We're back. Sorry, no foggy stories from a new pub in a new town or tales of mud-packed underwear from a soggy river trip (both are on the agenda, though). Get out your American history textbooks- it's time for Civil War 101, with Professor RR!

Of the thousands of battles, skirmishes, ambushes, attacks and raids that collectively became the American Civil War, none buried more pinebox caskets afterward than the Battle of Antietam. On a crisp September morning in 1862, 45,000 Rebel troops under the command of General Robert E. Lee faced 85,000 Union soldiers in the farmlands of pastoral western Maryland. Lee, emboldened after he stuck his leather boot in the arse of the Union army at the second Battle of Manassas in Virginia a month prior, did exactly what you'd expect from a meglomaniac general; instead of waiting for the enemy to make a return visit, he took the fight to the enemy. The outcome cost more American lives in one day than the last three years in Iraq and changed the course of history.

Antietam was one of the few large battles to occur on Union soil, and had the Confederate Army been victorious, those of you reading this blog in the South would probably be citizens of the "Republic of Alabama" or the "Nation of Georgia." Thankfully, for your sake, you lost, or else you'd be running around shoeless and illiterate and eating pickled pig's feet. Oh wait- you're doing that anyway. Nevermind. The oblique point we're trying to make is the outcome of this battle had enormous implications on the Civil War and our country.

At dawn, Union troops initiated artillery fire and advanced on thousands of Johnny Rebs camped in a corn field. By 9 am, Rebel re-enforcements arrived and the armies collided on a wagon path seperating two family farms. For the next four hours, a most hellish and brutal combat ensued- when the rifles ran dry and the cannon fire slowed, battle tactics devolved to bayonets and swords, sticks and stones, and every other puglistic and primitive form of warfare known to man. We can only imagine the brutality of the bloodshed and carnage.

By 1:00 pm, the fighting in the road ended, with hundreds of dead soldiers laying in the old wagon ruts. The road was subsequently renamed "Bloody Lane" by historians, and if you have nothing better to do than sit around and watch the History Channel all day, you may see a program about the Bloody Lane. And thanks to RR and its' team of highly-acclaimed forensic historians, you can now consider yourself an expert on this notable piece of American history.

By 5 pm, the Confederate troops were driven south of the Potomoc River and the battle was over. With large casuality counts on both sides, neither could claim immediate victory. Ultimately, the battle was seen as a tactical win for the Union and a turning point in the war; the South's failure to overcome Union forces at Antietam slowed General Lee's momentum and foreign governments declined to recognize the Confederate States of America as a legitimate political entity.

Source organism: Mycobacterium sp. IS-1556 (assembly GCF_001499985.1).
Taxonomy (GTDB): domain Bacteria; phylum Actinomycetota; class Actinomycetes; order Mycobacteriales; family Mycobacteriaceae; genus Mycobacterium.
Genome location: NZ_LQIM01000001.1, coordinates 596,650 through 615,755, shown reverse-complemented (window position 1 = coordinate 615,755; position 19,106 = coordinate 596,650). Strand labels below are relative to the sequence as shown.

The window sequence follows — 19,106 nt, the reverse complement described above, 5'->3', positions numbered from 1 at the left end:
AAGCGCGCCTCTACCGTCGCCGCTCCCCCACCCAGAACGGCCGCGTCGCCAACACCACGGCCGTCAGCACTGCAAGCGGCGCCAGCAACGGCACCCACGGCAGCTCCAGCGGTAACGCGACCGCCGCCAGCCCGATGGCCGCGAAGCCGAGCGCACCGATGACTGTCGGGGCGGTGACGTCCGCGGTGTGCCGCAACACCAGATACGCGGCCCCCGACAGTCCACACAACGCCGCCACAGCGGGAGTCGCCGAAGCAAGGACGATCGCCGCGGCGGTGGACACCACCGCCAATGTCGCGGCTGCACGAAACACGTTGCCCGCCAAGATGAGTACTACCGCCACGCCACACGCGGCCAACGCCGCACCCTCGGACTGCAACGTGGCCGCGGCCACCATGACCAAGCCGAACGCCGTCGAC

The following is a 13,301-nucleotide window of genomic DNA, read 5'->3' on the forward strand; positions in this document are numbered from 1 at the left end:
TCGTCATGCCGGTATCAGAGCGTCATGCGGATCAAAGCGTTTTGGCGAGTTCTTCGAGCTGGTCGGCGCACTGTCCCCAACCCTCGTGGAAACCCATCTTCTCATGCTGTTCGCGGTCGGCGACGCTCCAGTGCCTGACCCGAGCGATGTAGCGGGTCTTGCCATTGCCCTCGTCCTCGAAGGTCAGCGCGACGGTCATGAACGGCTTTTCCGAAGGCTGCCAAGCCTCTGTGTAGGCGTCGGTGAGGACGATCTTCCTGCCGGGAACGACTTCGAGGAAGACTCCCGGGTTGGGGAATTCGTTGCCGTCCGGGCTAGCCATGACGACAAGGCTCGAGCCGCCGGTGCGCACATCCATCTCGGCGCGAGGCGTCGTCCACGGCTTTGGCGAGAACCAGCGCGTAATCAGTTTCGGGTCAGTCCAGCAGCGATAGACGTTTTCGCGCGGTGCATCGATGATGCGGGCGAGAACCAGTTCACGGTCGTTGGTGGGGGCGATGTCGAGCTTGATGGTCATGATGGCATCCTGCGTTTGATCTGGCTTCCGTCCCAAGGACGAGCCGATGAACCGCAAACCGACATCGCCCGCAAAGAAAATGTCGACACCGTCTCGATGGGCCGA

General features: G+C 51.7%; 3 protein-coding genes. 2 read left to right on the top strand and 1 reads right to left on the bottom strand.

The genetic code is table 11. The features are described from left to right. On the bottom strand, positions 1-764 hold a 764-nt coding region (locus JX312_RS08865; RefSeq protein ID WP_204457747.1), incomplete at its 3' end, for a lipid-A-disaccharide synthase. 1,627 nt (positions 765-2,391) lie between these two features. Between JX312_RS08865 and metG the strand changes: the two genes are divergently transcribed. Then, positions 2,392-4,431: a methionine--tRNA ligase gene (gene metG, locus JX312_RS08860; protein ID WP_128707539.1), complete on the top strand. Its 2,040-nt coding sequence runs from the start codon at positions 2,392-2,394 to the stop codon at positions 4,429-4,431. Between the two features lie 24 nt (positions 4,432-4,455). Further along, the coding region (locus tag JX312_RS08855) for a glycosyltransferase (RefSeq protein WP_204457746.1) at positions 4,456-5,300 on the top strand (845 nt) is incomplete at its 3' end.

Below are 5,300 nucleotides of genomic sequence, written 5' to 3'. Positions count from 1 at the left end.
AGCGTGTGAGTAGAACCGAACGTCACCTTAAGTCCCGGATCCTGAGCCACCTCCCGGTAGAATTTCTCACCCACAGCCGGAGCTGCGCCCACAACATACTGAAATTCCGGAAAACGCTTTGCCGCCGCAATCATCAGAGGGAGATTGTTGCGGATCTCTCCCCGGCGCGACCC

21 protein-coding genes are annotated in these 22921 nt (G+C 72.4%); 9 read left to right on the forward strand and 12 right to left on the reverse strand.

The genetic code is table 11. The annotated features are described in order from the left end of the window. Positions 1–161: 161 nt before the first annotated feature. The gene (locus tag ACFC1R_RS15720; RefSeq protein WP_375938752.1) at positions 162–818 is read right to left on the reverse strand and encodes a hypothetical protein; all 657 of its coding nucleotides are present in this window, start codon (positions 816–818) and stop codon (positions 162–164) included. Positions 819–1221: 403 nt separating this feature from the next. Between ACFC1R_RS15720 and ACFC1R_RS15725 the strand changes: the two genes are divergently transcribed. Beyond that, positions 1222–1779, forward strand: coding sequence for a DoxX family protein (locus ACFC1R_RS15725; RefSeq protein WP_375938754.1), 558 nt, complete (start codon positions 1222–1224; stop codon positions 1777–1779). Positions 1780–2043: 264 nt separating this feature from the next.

In the days that followed, hundreds of Union soldiers were buried at what is now the Antietam National Cemetary. Monuments erected by the decendants of Civil War vets pay tribute to their ultimate sacrifice. Some are written in German, a testament to the fact that many a Blue Coat enlisted (or more likely, was drafted), into the army immediately upon arrival at Ellis Island. Others contain specific information as to the exact time and location where a certain regiment fought and who was killed. The ghosts of the fallen loom somber and serious over the tranquil landscape.

The graveyard is partitioned by state, so brethen soldiers are kept with their home regiments for eternity. Pictured here is a row of Michigan warriors who fought together and died together. Who knows- perhaps your great-great grand-uncle is among the many soldiers who perished in the battle of Antietam. Their lives were not lost in vain- on either side. Some historians argue that because of the Civil War and despite the many differences between the North and the South, we are a stronger and more united country as a result of the bloodshed. We tend to agree, (but it doesn't mean we won't hesitate to fire a cannonball of Yankee sarcasm at our Southern neighbors when given the opportunity [which is often]. Go ahead, fire back. Just be advised we shoot large bore cannons).

The most disquieting aspect to visiting the cemetary is the sight of hundreds of graves marked with only a number. For you see, record keeping during the Civil War was woefully inaccurate and incomplete. Many of the fallen were identified only by the insignia on their jackets. How unfortunate it must have been for the family of Zebediah from Monroe, who at 20 years old ventured off to fight in the war, never to return, leaving his mother, brother and young wife to forever wonder if he died from a musketball at Manassas, or... succumbed to septic shock at Andersonville, or... moved to Missouri and homesteaded a pig farm, or... headed west in search of gold after the war....

View My Profile